It seems like a happy line, and we all gladly shouted along with it every chance we could, but it’s not. He’s Gone is like Loser: the name gives away the punchline. What’s left after you snatch away the flesh is that Good Ol’ Grinning Rictus. The theme’s death; maybe that’s why the damn thing never had an ending, just an elegiac minor-blues trail-off into Drums or Truckin’ or The Other One. No closure for realists: maybe there’s heaven or reincarnation or nirvana, but these are only conjectures. The only verifiable is that he ain’t ever coming back.
He’s Gone was the first Dead song I ever loved, that ever got its talons in me and scratched itself into my soul. There’s that tempo–dreamy smooth–that no other band ever got right. (And, in fact, this band screwed up more than once. Looking at you, the ’80’s.) The chords are simplicity: I-IV-V. There’s a c-sharp minor in there somewhere, but not so you’d notice.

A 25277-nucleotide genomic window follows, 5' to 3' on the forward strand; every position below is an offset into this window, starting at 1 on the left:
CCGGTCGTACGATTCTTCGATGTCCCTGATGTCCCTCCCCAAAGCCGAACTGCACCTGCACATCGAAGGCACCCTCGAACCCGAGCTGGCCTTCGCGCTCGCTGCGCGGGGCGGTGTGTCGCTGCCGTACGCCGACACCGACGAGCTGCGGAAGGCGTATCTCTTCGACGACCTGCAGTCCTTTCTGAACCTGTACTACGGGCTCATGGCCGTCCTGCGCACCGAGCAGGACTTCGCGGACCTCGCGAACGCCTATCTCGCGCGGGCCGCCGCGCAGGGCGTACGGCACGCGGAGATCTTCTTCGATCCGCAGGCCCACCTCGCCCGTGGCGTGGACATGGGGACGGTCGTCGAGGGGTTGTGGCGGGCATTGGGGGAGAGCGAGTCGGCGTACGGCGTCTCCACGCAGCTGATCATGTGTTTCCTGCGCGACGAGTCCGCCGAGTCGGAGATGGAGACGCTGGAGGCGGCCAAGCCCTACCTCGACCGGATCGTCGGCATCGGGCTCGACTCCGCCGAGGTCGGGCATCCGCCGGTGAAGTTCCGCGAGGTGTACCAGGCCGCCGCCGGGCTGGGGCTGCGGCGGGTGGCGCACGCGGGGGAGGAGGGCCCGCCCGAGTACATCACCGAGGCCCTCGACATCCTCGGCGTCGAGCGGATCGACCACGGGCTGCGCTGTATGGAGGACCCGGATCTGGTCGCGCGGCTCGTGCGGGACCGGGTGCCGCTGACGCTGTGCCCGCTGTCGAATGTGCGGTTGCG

And the lyrics. Simple, almost stark. Barely anything to them: Take one word–one syllable!–away and they fall apart, collapse like a souffle in quake country. Were they about Lenny Hart? Pigpen? You and me, one day? They fit lockstep jigsaw perfect with the rest of the canon’s mythos: that high, cold mountain range only accessible by train ride. Northbound train, most likely. The narrators of the Dead’s songs were always trying to go south, where the wind didn’t blow so strange and the weather suited their clothes.
But all the trains that leave Terrapin Station go northbound.
Check out the great version from the Baltimore Civic Center on 3/26/73 . A gorgeous all-in vocal rave-up into an absolutely smoking Truckin’, PLUS, check out the Weather Report Suite where all of them have clearly forgotten how the rest of the song goes and are just circling around the intro in hopes of someone coming up with a new chord.